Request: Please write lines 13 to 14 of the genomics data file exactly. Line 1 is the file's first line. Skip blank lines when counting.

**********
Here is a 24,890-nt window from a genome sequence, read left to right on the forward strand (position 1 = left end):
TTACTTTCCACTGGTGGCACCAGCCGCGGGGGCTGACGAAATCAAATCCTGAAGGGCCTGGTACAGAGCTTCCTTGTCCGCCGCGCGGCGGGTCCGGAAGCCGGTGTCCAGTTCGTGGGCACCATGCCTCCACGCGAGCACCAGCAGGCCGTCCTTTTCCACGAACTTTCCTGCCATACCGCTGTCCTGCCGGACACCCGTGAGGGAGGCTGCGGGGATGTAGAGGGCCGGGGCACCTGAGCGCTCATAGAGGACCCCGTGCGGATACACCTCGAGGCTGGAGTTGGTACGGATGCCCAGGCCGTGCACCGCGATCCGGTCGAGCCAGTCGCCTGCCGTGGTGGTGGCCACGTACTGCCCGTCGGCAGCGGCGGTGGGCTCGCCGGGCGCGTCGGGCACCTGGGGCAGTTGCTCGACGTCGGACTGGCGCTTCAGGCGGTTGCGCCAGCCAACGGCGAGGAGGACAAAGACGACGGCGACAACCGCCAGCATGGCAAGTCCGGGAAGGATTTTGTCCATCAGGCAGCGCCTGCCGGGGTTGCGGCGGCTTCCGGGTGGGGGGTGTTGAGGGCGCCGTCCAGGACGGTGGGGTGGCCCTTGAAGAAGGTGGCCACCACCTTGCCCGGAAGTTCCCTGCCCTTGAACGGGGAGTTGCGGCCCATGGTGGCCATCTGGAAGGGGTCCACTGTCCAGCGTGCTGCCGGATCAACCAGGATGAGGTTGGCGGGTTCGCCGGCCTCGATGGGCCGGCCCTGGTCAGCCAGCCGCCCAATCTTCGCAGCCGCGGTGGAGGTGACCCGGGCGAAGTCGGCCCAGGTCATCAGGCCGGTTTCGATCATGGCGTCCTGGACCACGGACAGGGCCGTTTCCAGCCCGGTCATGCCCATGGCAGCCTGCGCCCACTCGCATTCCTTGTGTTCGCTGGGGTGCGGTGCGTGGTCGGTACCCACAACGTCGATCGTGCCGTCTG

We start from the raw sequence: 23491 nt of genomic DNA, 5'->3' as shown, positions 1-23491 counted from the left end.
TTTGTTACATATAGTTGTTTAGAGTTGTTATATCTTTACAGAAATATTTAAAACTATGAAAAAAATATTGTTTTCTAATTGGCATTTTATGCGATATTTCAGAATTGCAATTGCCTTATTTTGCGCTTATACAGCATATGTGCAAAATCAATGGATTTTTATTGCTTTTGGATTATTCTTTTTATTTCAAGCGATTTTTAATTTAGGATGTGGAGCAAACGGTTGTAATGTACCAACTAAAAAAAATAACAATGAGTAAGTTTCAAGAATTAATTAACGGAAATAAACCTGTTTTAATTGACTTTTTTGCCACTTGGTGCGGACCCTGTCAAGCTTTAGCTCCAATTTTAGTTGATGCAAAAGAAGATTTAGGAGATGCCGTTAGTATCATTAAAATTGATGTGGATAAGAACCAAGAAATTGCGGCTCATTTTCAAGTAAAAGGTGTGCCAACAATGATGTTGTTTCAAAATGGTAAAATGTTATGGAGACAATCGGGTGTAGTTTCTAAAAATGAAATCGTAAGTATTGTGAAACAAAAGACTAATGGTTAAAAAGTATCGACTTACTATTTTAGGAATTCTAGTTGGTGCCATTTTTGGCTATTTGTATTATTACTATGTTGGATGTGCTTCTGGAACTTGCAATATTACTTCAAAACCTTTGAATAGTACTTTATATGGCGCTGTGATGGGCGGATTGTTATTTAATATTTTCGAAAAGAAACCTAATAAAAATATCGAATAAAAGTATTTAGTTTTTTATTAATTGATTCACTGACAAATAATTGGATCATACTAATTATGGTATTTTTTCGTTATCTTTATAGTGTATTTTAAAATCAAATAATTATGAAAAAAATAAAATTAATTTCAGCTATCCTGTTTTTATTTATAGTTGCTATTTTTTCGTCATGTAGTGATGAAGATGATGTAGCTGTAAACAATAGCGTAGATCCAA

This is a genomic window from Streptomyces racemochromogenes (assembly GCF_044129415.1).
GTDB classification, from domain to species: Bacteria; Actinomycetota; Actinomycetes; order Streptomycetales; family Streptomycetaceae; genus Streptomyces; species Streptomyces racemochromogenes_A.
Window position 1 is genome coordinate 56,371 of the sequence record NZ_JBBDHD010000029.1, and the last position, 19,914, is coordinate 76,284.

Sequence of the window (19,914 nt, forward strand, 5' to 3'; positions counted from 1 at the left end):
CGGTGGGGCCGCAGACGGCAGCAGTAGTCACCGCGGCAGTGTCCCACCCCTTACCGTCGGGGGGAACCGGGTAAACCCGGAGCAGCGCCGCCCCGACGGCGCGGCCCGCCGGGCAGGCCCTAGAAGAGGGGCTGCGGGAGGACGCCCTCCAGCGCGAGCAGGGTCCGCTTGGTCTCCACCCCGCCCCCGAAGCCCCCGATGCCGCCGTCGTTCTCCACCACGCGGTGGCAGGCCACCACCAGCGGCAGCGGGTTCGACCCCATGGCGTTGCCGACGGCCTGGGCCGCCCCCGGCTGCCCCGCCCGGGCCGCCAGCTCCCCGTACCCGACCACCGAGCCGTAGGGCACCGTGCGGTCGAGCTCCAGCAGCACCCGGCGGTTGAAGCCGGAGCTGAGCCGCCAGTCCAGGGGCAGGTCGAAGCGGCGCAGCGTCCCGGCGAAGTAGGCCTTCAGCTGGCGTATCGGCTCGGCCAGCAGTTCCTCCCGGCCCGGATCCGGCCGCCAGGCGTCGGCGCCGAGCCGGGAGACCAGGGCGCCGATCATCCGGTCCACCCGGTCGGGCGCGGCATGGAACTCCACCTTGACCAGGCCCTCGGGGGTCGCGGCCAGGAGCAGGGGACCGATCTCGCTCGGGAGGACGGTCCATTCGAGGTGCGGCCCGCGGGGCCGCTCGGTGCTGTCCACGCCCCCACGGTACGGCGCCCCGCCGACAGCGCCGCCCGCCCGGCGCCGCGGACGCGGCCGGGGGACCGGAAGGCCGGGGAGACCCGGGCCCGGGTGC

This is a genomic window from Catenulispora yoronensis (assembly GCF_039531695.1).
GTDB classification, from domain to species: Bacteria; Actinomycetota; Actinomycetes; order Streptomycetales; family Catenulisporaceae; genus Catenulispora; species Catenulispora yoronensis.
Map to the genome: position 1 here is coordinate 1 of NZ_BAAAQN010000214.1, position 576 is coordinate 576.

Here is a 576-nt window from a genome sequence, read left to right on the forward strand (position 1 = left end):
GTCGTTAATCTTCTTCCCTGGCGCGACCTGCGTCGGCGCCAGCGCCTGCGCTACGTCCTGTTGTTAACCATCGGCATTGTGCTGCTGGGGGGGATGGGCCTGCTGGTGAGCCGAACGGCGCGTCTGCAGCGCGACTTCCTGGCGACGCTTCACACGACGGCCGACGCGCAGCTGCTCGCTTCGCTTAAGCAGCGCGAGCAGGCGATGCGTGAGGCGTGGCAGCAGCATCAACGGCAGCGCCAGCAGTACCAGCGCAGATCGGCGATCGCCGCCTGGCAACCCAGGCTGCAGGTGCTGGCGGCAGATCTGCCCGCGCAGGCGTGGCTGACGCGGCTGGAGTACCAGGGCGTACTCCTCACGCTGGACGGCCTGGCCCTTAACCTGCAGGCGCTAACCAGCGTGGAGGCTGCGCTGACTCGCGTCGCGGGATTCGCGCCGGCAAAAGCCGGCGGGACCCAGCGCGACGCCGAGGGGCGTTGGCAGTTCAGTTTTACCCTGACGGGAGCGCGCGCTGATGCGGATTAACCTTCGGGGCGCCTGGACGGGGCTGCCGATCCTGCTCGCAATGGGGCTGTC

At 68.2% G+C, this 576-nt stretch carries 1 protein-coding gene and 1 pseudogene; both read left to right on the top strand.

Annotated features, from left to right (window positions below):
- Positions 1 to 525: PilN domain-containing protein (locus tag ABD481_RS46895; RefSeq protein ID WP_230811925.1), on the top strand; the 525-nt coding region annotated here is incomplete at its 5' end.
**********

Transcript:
Here is a 576-nt window from a genome sequence, read left to right on the forward strand (position 1 = left end):
GTCGTTAATCTTCTTCCCTGGCGCGACCTGCGTCGGCGCCAGCGCCTGCGCTACGTCCTGTTGTTAACCATCGGCATTGTGCTGCTGGGGGGGATGGGCCTGCTGGTGAGCCGAACGGCGCGTCTGCAGCGCGACTTCCTGGCGACGCTTCACACGACGGCCGACGCGCAGCTGCTCGCTTCGCTTAAGCAGCGCGAGCAGGCGATGCGTGAGGCGTGGCAGCAGCATCAACGGCAGCGCCAGCAGTACCAGCGCAGATCGGCGATCGCCGCCTGGCAACCCAGGCTGCAGGTGCTGGCGGCAGATCTGCCCGCGCAGGCGTGGCTGACGCGGCTGGAGTACCAGGGCGTACTCCTCACGCTGGACGGCCTGGCCCTTAACCTGCAGGCGCTAACCAGCGTGGAGGCTGCGCTGACTCGCGTCGCGGGATTCGCGCCGGCAAAAGCCGGCGGGACCCAGCGCGACGCCGAGGGGCGTTGGCAGTTCAGTTTTACCCTGACGGGAGCGCGCGCTGATGCGGATTAACCTTCGGGGCGCCTGGACGGGGCTGCCGATCCTGCTCGCAATGGGGCTGTC